Progesterone ramps up around ovulation; its main job is to control and maintain the uterine lining buildup as the uterus is anticipating a pregnancy.

Follicle-stimulating hormone (FSH)

FSH is released by the pituitary gland in the brain and stimulates ovarian follicles to mature. The levels of FSH, LH, and estrogen, increase until ovulation and because the follicles grow steadily under the influence of FSH, your estrogen level also rises.

Luteinizing hormone (LH)

LH is released by the pituitary gland in the brain at ovulation and triggers the release of a mature egg from an ovarian follicle and is also responsible for the production of estrogen in the ovaries.


When consuming carbohydrates, the body breaks down the molecules into glucose, a monosaccharide. The pancreas secretes the hormone insulin as a response to the glucose in the bloodstream.


Cortisol is the body’s main stress hormone whose release is regulated by the body’s hypothalamic-pituitary-adrenal (HPA) axis. Cortisol levels are often the highest during the follicular phase.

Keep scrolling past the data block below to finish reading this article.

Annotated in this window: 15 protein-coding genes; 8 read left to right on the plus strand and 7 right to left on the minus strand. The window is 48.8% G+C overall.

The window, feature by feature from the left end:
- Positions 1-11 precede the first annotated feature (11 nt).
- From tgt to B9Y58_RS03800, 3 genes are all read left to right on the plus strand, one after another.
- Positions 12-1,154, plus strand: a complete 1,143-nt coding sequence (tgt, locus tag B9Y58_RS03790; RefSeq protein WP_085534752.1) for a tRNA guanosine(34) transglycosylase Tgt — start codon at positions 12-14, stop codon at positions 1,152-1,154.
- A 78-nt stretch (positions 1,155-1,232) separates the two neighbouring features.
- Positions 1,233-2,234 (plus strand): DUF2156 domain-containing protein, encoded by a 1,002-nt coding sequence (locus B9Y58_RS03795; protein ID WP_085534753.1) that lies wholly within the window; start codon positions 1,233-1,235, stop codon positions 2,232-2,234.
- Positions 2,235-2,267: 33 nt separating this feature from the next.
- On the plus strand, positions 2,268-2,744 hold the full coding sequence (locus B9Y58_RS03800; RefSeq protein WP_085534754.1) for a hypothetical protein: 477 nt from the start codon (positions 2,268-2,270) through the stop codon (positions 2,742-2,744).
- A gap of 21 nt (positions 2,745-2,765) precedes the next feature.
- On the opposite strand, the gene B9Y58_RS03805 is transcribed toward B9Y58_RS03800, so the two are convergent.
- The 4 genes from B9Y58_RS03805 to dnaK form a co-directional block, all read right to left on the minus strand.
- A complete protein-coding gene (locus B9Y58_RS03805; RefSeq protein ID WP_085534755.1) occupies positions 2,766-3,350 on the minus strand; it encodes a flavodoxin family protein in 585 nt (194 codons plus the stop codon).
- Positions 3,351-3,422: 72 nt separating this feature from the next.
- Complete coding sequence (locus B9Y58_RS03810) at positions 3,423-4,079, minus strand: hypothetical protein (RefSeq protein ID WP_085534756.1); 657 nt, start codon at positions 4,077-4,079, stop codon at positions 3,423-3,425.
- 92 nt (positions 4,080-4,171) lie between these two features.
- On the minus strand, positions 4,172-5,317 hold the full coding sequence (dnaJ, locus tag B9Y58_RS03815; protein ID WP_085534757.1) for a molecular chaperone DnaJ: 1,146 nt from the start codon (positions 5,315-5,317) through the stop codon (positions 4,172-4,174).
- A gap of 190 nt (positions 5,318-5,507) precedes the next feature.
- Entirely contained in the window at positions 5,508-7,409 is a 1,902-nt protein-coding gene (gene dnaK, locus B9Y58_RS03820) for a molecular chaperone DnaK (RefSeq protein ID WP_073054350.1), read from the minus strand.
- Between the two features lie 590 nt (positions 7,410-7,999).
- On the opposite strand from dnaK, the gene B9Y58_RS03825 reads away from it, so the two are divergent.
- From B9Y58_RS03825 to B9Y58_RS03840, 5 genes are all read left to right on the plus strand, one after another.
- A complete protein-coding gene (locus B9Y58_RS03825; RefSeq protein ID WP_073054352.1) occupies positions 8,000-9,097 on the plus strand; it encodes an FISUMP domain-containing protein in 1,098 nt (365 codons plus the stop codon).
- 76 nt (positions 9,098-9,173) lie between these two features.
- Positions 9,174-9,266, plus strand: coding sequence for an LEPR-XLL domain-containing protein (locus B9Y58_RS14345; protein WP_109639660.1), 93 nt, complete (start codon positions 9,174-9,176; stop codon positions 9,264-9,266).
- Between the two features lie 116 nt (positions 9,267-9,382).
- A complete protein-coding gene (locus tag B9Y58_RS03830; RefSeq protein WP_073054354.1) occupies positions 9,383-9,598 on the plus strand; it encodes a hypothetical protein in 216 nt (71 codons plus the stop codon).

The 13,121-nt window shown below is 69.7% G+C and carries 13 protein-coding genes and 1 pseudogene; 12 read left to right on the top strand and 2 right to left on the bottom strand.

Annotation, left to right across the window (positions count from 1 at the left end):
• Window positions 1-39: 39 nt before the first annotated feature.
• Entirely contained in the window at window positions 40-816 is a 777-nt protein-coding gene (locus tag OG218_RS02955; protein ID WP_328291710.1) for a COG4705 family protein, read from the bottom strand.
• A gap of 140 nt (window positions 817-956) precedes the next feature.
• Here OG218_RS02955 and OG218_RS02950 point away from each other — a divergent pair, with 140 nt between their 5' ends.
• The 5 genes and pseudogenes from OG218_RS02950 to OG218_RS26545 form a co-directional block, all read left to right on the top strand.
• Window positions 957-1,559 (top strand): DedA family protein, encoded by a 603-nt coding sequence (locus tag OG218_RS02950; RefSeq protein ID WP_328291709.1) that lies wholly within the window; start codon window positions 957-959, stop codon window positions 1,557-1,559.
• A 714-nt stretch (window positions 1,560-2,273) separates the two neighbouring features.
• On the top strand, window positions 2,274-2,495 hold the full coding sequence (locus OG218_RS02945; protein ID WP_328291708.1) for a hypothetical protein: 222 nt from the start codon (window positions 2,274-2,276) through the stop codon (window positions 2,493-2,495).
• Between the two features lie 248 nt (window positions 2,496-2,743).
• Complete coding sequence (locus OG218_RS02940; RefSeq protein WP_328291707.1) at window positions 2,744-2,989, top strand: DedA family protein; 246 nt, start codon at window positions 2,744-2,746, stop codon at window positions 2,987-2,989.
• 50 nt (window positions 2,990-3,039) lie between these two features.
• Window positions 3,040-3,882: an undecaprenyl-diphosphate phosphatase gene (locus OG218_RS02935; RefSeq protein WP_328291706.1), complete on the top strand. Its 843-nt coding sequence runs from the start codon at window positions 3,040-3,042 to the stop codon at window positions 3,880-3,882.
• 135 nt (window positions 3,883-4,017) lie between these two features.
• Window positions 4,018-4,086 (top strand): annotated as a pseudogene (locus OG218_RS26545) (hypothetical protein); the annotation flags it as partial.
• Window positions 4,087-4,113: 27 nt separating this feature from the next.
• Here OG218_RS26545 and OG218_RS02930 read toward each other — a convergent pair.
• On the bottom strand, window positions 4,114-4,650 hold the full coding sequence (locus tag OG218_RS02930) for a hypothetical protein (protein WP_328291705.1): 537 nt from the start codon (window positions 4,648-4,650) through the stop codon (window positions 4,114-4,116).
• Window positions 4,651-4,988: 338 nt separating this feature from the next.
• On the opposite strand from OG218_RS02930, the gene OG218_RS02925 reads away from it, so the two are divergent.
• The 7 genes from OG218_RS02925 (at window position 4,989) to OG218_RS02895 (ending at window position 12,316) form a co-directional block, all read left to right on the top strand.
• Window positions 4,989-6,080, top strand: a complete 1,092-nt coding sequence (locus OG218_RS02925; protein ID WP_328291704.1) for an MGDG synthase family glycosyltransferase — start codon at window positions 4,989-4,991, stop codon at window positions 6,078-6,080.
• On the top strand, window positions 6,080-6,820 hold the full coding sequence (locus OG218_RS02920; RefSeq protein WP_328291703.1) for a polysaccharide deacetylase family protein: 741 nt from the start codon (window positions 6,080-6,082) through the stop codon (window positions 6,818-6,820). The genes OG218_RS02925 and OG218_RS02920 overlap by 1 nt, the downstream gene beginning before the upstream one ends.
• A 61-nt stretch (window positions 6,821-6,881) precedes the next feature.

Taking Advantage of Your Cycle…..And Your Time

While the menstrual cycle is a collection of hormonal and biological processes coming together to create life within one’s body, it has an external effect as well.

Follicular (7–10 days): Creativity and Planning

As estrogen rises during this phase, the brain’s working memory capacity is enhanced. Specifically, the ability to handle complex processing tasks. Allocate your time towards mentally challenging assignments as your brain is naturally more inclined to solve problems strategize and plan.

Ovulatory (3–4 days): Communication and Collaboration